The outcomes of our actions are seldom certain. Individuals vary substantially in their attitudes towards uncertainty: some seek it, while others avoid it at all costs. These individual differences are important, because they largely shape who we are, and because they are linked to variability in a host of maladaptive behaviors and mental disorders. The underlying causes for these individual differences, however, are poorly understood. To unravel the neural mechanisms of individual differences in behavior under uncertainty we must obtain a detailed understanding of that behavior. We do know that uncertainty attitudes are context dependent. For example, attitudes towards uncertain gains are not strongly correlated with attitudes towards uncertain losses. This suggests that uncertainty attitudes result from interactions between several cognitive and motivational processes. The proposed studies will test the contribution of three basic processes to uncertainty attitudes: the individual's ability to reduce uncertainty by learning from feedback, her sensitivity to rewards, and her sensitivity to punishments. We hypothesize that posterior parietal mechanisms play an important role in shaping individual uncertainty attitudes based on these cognitive and motivational processes. We plan to test these hypotheses in a group of 200 men and women from the general population, using three behavioral tasks in conjunction with structural and functional MRI. To ensure that our behavioral measures are independent of each other, we will estimate risk and ambiguity attitudes, in reward and punishment domains, in the absence of learning, and examine both learning and anticipation of rewards and punishments in the absence of decision making. The expected outcomes of the proposed work are twofold. At the behavioral level, we expect to obtain a detailed understanding of the role of learning, as well as reward and punishment processing, in individual uncertainty attitudes. At the neural level, we expect to identify structural features and functional mechanisms that underlie these individual differences, thus providing computational constraints on these processes. We expect these findings to guide the future development of individually-tailored decision aids and behavioral interventions for individuals with maladaptive decision processes.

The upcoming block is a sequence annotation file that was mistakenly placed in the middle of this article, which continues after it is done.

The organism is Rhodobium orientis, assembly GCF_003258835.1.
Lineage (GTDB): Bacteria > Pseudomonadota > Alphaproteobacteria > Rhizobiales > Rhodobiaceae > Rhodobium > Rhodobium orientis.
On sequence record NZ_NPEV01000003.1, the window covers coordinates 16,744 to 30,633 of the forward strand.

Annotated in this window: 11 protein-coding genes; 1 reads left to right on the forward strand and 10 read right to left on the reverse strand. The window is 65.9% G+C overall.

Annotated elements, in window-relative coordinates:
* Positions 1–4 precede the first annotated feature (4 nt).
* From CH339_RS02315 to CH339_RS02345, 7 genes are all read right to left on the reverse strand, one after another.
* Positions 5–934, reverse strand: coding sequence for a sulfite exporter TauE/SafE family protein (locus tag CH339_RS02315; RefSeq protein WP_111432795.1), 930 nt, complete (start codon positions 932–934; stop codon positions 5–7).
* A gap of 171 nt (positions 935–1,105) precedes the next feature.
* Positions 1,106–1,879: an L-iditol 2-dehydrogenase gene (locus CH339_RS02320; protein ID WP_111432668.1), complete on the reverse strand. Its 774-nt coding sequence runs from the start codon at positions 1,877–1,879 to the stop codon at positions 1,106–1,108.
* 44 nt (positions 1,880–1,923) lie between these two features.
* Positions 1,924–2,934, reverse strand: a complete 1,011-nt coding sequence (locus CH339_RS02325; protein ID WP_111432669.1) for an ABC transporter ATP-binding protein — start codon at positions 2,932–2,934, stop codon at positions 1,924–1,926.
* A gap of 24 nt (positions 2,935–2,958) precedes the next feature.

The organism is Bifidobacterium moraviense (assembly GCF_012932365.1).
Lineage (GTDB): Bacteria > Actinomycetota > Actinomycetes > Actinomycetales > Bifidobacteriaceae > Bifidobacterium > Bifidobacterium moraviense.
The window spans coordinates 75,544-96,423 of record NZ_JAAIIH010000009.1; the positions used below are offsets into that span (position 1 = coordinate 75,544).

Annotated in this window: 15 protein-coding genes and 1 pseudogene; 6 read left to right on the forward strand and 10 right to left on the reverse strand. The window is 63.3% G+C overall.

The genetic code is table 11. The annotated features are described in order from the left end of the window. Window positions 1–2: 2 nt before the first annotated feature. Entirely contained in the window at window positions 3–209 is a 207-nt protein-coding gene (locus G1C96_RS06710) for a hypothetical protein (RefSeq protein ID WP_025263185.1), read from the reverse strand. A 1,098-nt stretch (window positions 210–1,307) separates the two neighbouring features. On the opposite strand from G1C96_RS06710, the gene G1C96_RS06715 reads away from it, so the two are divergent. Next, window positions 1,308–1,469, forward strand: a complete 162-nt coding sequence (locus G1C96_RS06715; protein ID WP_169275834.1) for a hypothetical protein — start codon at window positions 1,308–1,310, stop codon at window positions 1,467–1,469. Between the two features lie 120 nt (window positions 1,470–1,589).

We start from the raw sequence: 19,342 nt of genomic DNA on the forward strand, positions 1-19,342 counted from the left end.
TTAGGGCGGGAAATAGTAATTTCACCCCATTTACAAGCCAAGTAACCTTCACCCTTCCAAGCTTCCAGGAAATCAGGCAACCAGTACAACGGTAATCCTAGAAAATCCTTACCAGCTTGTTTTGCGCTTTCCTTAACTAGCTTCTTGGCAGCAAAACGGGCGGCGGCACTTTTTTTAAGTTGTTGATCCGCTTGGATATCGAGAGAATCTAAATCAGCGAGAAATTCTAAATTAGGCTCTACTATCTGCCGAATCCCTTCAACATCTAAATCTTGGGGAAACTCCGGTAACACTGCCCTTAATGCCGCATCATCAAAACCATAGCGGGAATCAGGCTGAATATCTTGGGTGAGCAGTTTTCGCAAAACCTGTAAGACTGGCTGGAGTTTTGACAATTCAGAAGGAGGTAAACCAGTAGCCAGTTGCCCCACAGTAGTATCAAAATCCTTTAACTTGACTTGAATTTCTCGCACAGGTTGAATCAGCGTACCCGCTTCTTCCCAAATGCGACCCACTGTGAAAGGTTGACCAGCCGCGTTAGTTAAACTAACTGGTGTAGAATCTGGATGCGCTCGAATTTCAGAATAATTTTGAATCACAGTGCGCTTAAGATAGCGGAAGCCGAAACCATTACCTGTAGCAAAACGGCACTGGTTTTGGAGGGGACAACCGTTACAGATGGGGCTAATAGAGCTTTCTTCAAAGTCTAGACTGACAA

Public Health Relevance

Our individual attitudes towards uncertainty shape almost everything we do, and are linked to maladaptive behavior. While we know that individuals vary substantially in these attitudes, the cognitive, motivational and neurobiological bases for these differences are not clear. We propose to test how the individual's ability to reduce uncertainty by learning from feedback, as well as their brain's sensitivity to rewards and punishments, affect their attitudes towards uncertainty. The results of this study can lead to individually tailored interventions for improving decision making under uncertainty.

National Institute of Health (NIH)
National Institute of Mental Health (NIMH)
Research Project (R01)
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Cognition and Perception Study Section (CP)
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Rossi, Andrew
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Yale University
Veterinary Sciences
Schools of Medicine
New Haven
United States
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